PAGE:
Further, divergent thinking—if valued and practiced well—can improve engineering through making the field more inclusive. If we place a high value on divergent thinking, students who are creatively inclined will find more ways to engage with and contribute to the field. The connection and belonging that they feel when engineering is receptive to divergent thinking will reaffirm their choice to enter the field—and to stay. Diverse ideas from diverse contributors strengthen the work of engineering and the field as a whole.

What does the new funding enable you to do?

The funding will allow us to investigate the ways that engineering students and practitioners explore alternatives as well as how they limit their own exploration. Further, we will study how educational and work environments affect the likelihood of divergent thinking. As engineering students and practitioners engage in engineering problem solving, do they perceive their environments as encouraging or discouraging exploration of possibilities?

Importantly, this funding also supports the development of tools, pedagogy and training materials—including the development of stories that represent real examples of divergent thinking in engineering work. Finally, this grant allows for building and sustaining partnerships both locally at U-M and nationally. We will do this by working with engineering students, instructors, and practitioners to promote the development of engineers who can address the complex problems of our world through creative approaches.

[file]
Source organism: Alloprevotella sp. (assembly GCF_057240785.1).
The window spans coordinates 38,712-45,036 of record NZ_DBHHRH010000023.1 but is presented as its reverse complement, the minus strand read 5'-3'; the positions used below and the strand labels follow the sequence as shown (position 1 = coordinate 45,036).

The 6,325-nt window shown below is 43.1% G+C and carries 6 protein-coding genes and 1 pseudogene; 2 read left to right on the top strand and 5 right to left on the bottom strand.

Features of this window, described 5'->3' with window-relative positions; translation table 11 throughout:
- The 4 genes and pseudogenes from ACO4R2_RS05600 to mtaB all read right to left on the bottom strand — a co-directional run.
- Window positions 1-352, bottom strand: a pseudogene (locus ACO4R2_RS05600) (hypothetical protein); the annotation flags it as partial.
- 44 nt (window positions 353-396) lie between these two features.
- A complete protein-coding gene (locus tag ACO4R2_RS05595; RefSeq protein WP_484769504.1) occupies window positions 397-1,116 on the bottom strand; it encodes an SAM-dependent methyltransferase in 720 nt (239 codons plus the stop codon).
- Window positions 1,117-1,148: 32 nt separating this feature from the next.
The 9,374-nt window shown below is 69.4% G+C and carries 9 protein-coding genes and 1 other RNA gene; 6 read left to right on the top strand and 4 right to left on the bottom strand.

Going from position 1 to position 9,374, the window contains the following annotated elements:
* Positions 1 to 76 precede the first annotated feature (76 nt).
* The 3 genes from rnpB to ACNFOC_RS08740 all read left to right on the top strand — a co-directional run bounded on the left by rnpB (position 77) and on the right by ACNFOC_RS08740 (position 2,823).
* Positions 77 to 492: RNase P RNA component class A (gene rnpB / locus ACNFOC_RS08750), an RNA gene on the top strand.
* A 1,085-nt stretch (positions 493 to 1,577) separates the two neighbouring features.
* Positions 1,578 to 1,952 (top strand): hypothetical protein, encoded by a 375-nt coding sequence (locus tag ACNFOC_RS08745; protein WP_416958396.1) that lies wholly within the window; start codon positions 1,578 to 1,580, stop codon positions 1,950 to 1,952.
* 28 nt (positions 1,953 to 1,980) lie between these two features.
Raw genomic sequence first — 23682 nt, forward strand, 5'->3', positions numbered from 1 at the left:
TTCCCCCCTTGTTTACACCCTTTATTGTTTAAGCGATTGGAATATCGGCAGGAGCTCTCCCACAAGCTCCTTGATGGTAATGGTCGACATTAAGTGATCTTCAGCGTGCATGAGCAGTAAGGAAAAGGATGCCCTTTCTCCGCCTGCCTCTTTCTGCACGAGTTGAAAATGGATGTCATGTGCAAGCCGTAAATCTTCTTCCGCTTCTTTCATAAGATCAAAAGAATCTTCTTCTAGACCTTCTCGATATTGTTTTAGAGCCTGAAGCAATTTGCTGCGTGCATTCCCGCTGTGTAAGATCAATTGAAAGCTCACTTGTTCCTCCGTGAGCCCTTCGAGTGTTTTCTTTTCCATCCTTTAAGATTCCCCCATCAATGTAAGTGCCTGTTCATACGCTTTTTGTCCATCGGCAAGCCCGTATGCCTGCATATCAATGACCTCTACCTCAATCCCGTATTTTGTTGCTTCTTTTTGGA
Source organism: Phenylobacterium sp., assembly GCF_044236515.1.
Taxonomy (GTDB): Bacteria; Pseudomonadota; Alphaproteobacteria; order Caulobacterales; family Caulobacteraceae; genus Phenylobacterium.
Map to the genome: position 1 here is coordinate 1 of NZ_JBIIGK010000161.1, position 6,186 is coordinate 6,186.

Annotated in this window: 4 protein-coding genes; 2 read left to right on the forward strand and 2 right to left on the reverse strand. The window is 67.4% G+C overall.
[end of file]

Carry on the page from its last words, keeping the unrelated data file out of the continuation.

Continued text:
Joi Mondisa—Mentoring minoritized students

What is the core problem you are trying to address through this vein of your research?

Mentoring has been shown to positively affect and influence the persistence of minoritized undergraduate students in STEM (e.g., Blacks, Hispanics/Latinx and American Indians/Alaskan Natives). Yet mentors in higher education do not have many examples that detail effective mentoring approaches, strategies and competencies that help minoritized mentees to persist and graduate.

It is well established that minoritized students face additional challenges, and many faculty members may not have experienced those challenges themselves. Even among those that have, best practices typically develop informally. My goal is to use this intentional study to create the knowledge and educational practices that can help equip mentors to support the needs of minoritized STEM undergraduates and increase the number that graduate.

What results do you expect from your research?

This work will help improve mentoring practices by making visible the approaches and strategies that mentors use to help their protégés persist in STEM. Through improved mentoring, I foresee an increase in students completing degrees and joining the workforce in STEM fields.

What does the new funding enable you to do?

In this study, I will examine the approaches and strategies of mentors who help minoritized undergraduate mentees persist in STEM. Additionally, I will examine the experiences of the same mentors’ mentees. From this work, I will create an inventory of evidence-based mentoring approaches, strategies and educational resources.

Read the abstract of Mondisa’s new paper in the Journal of Women and Minorities in Science and Engineering, “The role of social capital in African American STEM mentoring relationships.” Or read more about Mondisa’s work in the feature story, “Mapping the gaps.

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Researchers
  • Joi Mondisa

    Joi Mondisa

    Assistant Professor of Industrial and Operations Engineering

  • Shanna Daly

    Shanna Daly

    Assistant Professor of Mechanical Engineering